Corporate Income Tax & US Policy Changes – Christians

By Allison Christians


Canada is in the midst of a period of strengthening the health and sustainability of the corporate income tax. Internationally, there is a campaign underway to ensure that companies declare profits and pay taxes where they create value, rather than diverting income to jurisdictions where it is more lightly taxed. This initiative, designed to curb “Base Erosion and Profit Shifting,” or BEPS, has been met with measured enthusiasm by Canada’s lawmakers, who understand Canada’s best interests to lie in cautious and steady moves in the direction of global consensus without going too far, too fast, in such a way as to scare off foreign capital. Closer to home, on the other hand, the United States, after putting its unique print on the BEPS project, has signalled some reluctance to follow through and recently floated a proposal to eliminate corporate taxation all together in favour of switching to a so-called destination-based cash flow tax (“DBCFT”).

Owing to the current political climate in the U.S., the switch to a DBCFT is a remote possibility at this time, but the prospect of future reform along the same lines raises concerns about the ongoing viability of the Canadian corporate tax system were such an event to occur. These concerns are justifiable given a century of tailoring Canada’s corporate tax rules to a world of loosely aligned systems of income taxation in which Canada has focused on making itself a strong competitor to its comparatively much more economically powerful neighbour, even while working cooperatively and harmoniously with the United States and the rest of the world to ensure the integrity and longevity of the income tax as a whole. If the United States now or in the future takes a strong tack away from the international tax system it has helped craft over a century, how might Canada cope?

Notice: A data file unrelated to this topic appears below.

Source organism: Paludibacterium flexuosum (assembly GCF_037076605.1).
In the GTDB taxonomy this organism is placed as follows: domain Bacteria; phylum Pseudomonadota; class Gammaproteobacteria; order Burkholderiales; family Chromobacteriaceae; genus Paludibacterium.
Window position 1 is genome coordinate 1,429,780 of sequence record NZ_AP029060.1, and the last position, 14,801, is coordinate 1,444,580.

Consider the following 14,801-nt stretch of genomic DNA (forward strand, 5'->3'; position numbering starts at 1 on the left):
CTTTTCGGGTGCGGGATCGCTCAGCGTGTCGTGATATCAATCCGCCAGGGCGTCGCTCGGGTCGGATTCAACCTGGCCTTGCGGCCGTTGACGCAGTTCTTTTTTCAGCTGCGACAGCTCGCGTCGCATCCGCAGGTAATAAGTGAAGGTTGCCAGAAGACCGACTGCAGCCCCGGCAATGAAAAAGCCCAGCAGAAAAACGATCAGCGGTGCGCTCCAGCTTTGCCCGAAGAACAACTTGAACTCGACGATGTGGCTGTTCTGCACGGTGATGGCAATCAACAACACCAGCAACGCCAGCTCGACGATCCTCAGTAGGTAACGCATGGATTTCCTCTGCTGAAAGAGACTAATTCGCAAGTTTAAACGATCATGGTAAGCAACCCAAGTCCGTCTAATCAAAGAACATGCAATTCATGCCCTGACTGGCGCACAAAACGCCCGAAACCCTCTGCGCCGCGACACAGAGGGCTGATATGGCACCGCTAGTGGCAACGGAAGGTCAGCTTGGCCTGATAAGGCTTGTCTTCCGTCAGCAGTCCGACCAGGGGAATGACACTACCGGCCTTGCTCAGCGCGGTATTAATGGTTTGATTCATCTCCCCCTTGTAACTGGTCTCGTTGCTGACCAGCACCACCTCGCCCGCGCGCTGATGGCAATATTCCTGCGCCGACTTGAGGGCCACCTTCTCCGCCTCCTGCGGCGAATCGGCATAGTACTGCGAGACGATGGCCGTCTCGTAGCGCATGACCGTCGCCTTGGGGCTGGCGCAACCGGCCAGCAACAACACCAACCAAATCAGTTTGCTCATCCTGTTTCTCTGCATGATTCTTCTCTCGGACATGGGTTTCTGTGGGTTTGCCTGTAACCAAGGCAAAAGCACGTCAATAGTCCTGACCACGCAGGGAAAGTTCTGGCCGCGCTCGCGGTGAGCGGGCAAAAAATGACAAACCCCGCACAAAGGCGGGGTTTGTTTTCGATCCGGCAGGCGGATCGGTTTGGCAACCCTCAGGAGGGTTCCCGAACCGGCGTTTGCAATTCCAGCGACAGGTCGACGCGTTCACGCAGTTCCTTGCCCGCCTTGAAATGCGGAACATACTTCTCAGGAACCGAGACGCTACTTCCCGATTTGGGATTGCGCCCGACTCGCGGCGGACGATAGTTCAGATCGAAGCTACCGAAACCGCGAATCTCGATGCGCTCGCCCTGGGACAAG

Some lessons from Canada’s past experience in studying the corporate tax system and assessing the need for major overhaul may serve as a useful point of departure. A major study took place in 1996, when the Minister of Finance appointed a Technical Committee on Business Taxation to review the Canadian business taxation system, chaired by Jack M. Mintz. The committee report highlighted the difficulty involved in balancing basically incompatible policy goals in the design of the corporate income tax:

“Tax policies related to inbound and outbound investment are driven by two important objectives: domestic economic growth and job creation on the one hand, and protection of the Canadian revenue base on the other. The Committee recognizes that there are often tension between these two objectives.”

The authors observed that Canada derives “considerable benefit” from the existence of Canadian-headquartered multinational companies, and emphasized that “foreign multinationals operating in Canada provide capital, management and expertise for the development of key sectors of the economy.” The report therefore prioritized “the expansion of such companies, and their foreign investment, with foreign and domestic investors being placed on a similar footing.”

Even while thus proclaiming national support for multinationals in Canada, the report acknowledged that such companies tended to use international financial structures to shift deductible expenses into Canada, thereby eroding the tax base. The report dedicated a section to denouncing aggressive tax competition and the perils of a race to the bottom with the tax system.